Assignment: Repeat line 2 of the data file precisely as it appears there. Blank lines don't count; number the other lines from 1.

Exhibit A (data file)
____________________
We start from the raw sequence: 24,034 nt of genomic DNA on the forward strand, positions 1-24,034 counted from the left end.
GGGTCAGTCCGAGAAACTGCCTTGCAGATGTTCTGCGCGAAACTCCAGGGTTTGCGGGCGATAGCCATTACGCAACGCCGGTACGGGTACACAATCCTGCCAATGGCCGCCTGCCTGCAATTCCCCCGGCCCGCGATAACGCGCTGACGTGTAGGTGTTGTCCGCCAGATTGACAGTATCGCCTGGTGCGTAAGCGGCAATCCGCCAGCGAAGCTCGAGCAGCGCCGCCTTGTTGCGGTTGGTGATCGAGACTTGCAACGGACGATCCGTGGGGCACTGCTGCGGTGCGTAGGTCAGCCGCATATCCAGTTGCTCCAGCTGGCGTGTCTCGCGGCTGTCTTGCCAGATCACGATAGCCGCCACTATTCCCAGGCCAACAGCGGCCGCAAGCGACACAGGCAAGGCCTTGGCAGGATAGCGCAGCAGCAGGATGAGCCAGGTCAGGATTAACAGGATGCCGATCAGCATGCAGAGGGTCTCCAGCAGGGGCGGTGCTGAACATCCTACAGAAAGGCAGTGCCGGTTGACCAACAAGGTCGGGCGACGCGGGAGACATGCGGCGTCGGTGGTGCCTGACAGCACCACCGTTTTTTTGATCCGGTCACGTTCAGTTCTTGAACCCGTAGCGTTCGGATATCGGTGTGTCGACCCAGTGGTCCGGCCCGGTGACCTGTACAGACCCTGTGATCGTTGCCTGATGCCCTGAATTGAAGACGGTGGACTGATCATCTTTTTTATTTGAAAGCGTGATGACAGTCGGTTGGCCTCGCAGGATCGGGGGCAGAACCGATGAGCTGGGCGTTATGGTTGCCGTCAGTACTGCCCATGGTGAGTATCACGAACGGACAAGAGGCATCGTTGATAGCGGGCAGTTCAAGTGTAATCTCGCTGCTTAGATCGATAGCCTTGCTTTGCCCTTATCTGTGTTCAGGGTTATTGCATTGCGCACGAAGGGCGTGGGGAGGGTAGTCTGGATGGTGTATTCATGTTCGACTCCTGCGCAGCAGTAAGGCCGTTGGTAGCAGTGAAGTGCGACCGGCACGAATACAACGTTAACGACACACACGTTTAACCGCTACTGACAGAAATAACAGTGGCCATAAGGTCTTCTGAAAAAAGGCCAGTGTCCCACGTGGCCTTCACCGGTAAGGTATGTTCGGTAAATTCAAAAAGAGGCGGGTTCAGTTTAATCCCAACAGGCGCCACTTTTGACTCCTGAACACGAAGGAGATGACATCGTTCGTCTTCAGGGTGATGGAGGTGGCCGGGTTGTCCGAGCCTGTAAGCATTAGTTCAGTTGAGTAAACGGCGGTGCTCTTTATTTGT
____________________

GGGTCAGTCCGAGAAACTGCCTTGCAGATGTTCTGCGCGAAACTCCAGGGTTTGCGGGCGATAGCCATTACGCAACGCCGGTACGGGTACACAATCCTGCCAATGGCCGCCTGCCTGCAATTCCCCCGGCCCGCGATAACGCGCTGACGTGTAGGTGTTGTCCGCCAGATTGACAGTATCGCCTGGTGCGTAAGCGGCAATCCGCCAGCGAAGCTCGAGCAGCGCCGCCTTGTTGCGGTTGGTGATCGAGACTTGCAACGGACGATCCGTGGGGCACTGCTGCGGTGCGTAGGTCAGCCGCATATCCAGTTGCTCCAGCTGGCGTGTCTCGCGGCTGTCTTGCCAGATCACGATAGCCGCCACTATTCCCAGGCCAACAGCGGCCGCAAGCGACACAGGCAAGGCCTTGGCAGGATAGCGCAGCAGCAGGATGAGCCAGGTCAGGATTAACAGGATGCCGATCAGCATGCAGAGGGTCTCCAGCAGGGGCGGTGCTGAACATCCTACAGAAAGGCAGTGCCGGTTGACCAACAAGGTCGGGCGACGCGGGAGACATGCGGCGTCGGTGGTGCCTGACAGCACCACCGTTTTTTTGATCCGGTCACGTTCAGTTCTTGAACCCGTAGCGTTCGGATATCGGTGTGTCGACCCAGTGGTCCGGCCCGGTGACCTGTACAGACCCTGTGATCGTTGCCTGATGCCCTGAATTGAAGACGGTGGACTGATCATCTTTTTTATTTGAAAGCGTGATGACAGTCGGTTGGCCTCGCAGGATCGGGGGCAGAACCGATGAGCTGGGCGTTATGGTTGCCGTCAGTACTGCCCATGGTGAGTATCACGAACGGACAAGAGGCATCGTTGATAGCGGGCAGTTCAAGTGTAATCTCGCTGCTTAGATCGATAGCCTTGCTTTGCCCTTATCTGTGTTCAGGGTTATTGCATTGCGCACGAAGGGCGTGGGGAGGGTAGTCTGGATGGTGTATTCATGTTCGACTCCTGCGCAGCAGTAAGGCCGTTGGTAGCAGTGAAGTGCGACCGGCACGAATACAACGTTAACGACACACACGTTTAACCGCTACTGACAGAAATAACAGTGGCCATAAGGTCTTCTGAAAAAAGGCCAGTGTCCCACGTGGCCTTCACCGGTAAGGTATGTTCGGTAAATTCAAAAAGAGGCGGGTTCAGTTTAATCCCAACAGGCGCCACTTTTGACTCCTGAACACGAAGGAGATGACATCGTTCGTCTTCAGGGTGATGGAGGTGGCCGGGTTGTCCGAGCCTGTAAGCATTAGTTCAGTTGAGTAAACGGCGGTGCTCTTTATTTGT